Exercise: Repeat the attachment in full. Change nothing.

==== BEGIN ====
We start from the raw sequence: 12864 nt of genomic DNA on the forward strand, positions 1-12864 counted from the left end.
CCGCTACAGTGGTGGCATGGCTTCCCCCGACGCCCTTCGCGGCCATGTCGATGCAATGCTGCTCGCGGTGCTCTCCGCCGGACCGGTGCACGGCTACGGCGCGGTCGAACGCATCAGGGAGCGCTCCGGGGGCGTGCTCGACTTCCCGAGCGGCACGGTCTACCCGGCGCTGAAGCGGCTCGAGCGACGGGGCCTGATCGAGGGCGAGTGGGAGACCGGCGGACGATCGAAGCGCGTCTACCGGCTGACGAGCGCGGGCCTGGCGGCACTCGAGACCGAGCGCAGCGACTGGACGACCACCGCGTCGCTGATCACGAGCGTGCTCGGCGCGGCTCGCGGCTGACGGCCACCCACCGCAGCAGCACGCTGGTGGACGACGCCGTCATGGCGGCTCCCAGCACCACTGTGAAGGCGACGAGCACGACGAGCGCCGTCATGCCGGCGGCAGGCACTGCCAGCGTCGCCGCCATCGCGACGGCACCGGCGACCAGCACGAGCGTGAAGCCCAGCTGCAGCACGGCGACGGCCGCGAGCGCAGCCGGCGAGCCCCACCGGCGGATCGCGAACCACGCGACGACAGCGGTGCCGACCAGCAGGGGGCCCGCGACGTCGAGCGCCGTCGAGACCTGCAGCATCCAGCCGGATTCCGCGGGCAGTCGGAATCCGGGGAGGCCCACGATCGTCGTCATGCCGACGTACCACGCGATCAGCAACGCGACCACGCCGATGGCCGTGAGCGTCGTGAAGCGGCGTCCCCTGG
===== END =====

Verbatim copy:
We start from the raw sequence: 12864 nt of genomic DNA on the forward strand, positions 1-12864 counted from the left end.
CCGCTACAGTGGTGGCATGGCTTCCCCCGACGCCCTTCGCGGCCATGTCGATGCAATGCTGCTCGCGGTGCTCTCCGCCGGACCGGTGCACGGCTACGGCGCGGTCGAACGCATCAGGGAGCGCTCCGGGGGCGTGCTCGACTTCCCGAGCGGCACGGTCTACCCGGCGCTGAAGCGGCTCGAGCGACGGGGCCTGATCGAGGGCGAGTGGGAGACCGGCGGACGATCGAAGCGCGTCTACCGGCTGACGAGCGCGGGCCTGGCGGCACTCGAGACCGAGCGCAGCGACTGGACGACCACCGCGTCGCTGATCACGAGCGTGCTCGGCGCGGCTCGCGGCTGACGGCCACCCACCGCAGCAGCACGCTGGTGGACGACGCCGTCATGGCGGCTCCCAGCACCACTGTGAAGGCGACGAGCACGACGAGCGCCGTCATGCCGGCGGCAGGCACTGCCAGCGTCGCCGCCATCGCGACGGCACCGGCGACCAGCACGAGCGTGAAGCCCAGCTGCAGCACGGCGACGGCCGCGAGCGCAGCCGGCGAGCCCCACCGGCGGATCGCGAACCACGCGACGACAGCGGTGCCGACCAGCAGGGGGCCCGCGACGTCGAGCGCCGTCGAGACCTGCAGCATCCAGCCGGATTCCGCGGGCAGTCGGAATCCGGGGAGGCCCACGATCGTCGTCATGCCGACGTACCACGCGATCAGCAACGCGACCACGCCGATGGCCGTGAGCGTCGTGAAGCGGCGTCCCCTGG